Chick-Fil-A Stock

Chik-fil-A Logo

If you’ve ever cruised by a Chick-Fil-A during peak hours, you know about the traffic problems caused by the long lines at their drive-throughs. Why? People love fried chicken filets on a bun, and that’s the highlight of the relatively simple menu at this fast-food operation.

They have more than 2,800 restaurants and more than $11 billion in annual sales.

Chick-Fil-A is another family-owned business that has its own way of doing things. Before his death in 2014, founder S. Truett Cathy had his children sign a contract keeping it a privately-held company. So, don’t expect an IPO anytime soon.

Instagram Stock

Instagram Logo

This photo and video-sharing app platform has gained steam in social media since its founding in 2010 and now has more than a billion users. It was kickstarted with private funding and now carries ads as part of its revenue stream.

In its early years, Instagram grew so fast that in 2012 it flirted with becoming an IPO. But Facebook swept it up for $1 billion in cash and stock to quash that notion.

You can still buy stock in its owner, Meta Platforms, which is currently going for around $90 a share.

Subway Stock

Subway Logo

One of the biggest names in the fast-food business, Subway has had its ups and downs since its founding in Connecticut in 1965. It began franchising in the ’70s and, at its peak, had around 33,000 restaurants.

Profits fell and caused Subway to sell more than 10,000 restaurants. They still generate more than $1 billion a year in revenue.

Founder Fred DeLuca’s family owns The Subway Group. This complex operation has intellectual property, franchising, software, and advertising in smaller companies under the same umbrella. The DeLucas currently have no plans of putting Subway on the stock market.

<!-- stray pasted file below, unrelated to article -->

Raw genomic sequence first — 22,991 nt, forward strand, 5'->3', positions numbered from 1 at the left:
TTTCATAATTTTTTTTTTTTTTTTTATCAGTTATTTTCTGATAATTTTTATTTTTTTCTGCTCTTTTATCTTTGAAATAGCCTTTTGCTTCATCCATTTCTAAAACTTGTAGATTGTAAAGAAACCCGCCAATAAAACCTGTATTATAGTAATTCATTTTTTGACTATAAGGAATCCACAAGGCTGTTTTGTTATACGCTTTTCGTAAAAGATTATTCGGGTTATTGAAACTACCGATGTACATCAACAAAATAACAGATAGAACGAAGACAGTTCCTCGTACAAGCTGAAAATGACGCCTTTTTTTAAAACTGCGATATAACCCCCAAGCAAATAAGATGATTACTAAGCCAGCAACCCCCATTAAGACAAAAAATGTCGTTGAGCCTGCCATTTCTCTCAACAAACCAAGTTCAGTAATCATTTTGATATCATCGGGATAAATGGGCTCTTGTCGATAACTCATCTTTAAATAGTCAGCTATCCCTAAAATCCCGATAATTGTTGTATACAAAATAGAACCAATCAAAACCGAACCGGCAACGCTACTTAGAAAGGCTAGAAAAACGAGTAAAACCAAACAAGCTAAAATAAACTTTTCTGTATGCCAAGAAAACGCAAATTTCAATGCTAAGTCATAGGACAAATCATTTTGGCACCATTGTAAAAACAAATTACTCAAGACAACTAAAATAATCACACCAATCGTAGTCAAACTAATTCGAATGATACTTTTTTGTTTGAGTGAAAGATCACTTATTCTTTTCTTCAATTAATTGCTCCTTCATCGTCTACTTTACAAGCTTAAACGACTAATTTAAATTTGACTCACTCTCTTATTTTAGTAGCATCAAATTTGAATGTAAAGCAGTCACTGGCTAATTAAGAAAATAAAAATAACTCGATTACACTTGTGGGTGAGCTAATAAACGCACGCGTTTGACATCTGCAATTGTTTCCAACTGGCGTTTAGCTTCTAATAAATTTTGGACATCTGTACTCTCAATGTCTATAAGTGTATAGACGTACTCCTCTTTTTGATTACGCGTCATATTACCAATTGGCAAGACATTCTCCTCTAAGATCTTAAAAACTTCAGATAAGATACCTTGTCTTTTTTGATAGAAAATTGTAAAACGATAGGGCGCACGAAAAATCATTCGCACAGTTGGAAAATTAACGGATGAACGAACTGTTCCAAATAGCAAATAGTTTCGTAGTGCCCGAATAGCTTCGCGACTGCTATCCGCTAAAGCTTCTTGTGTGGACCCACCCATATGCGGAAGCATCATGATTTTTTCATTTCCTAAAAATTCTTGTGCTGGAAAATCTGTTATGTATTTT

Sephora Stock

Sephora Logo

Sephora is a retailer of personal care and beauty products that was established in France in 1970 but took flight in the 1990s with international expansion.

Sephora came to the US in 1998 and currently has more than 2,600 stores carrying around 340 brands, including their own line. It has an annual revenue of more than $10 billion.

Sephora is a subsidiary of the luxury goods conglomerate LVMH, which is a multinational holding company that trades on the over-the-counter (OTC) markets. That means you can invest, but you’ll have to go through a brokerage that trades internationally.    

IKEA Stock

Ikea Logo

IKEA is a Swedish home furnishings company that has grown into a retail beast with more than 400 stores in 50 countries. It is known for its ready-to-assemble furniture, kitchen appliances, home accessories, and, yes… those delicious meatballs.

They generate over $44 billion in annual sales through their outlets and a thriving website with more than two billion visitors yearly.  

The IKEA Group is owned by INGKA Holding B.V., another complicated, multi-faceted operation that remains private and consistently reinvests profits. Currently the world’s largest furniture retailer, IKEA plans to survive without the help of market investors. 

What Builds the Anticipation for IPOs?

When a company prepares to go public, it’s common knowledge. They have to go through a checklist with the Securities Exchange Commission (SEC) and hire lawyers and underwriters as part of the process. Plus, they generally gin up interest in the company through public relations or marketing.

The underwriters set an IPO price, and then it is up to investors to research the company’s history, growth, competition, and other factors. The business may be established, like the companies we listed, or could be a newcomer with only a little history building hype with their product or exceptional innovation. 

Keeping an Eye On an IPO  

A good strategy is to keep your eye on new IPOs and let them settle. You have to assess factors that offer potential, and if you put money in right away, cross your fingers and hope. The price can fluctuate over the first few months as investors move in and out.

The best way to monitor a new stock is to feed it into StockMarketEye’s watchlist feature and let the software keep up with all the info you need to make a decision. Get started with a 30-day free trial now and know precisely when to pull the trigger on the next big IPO.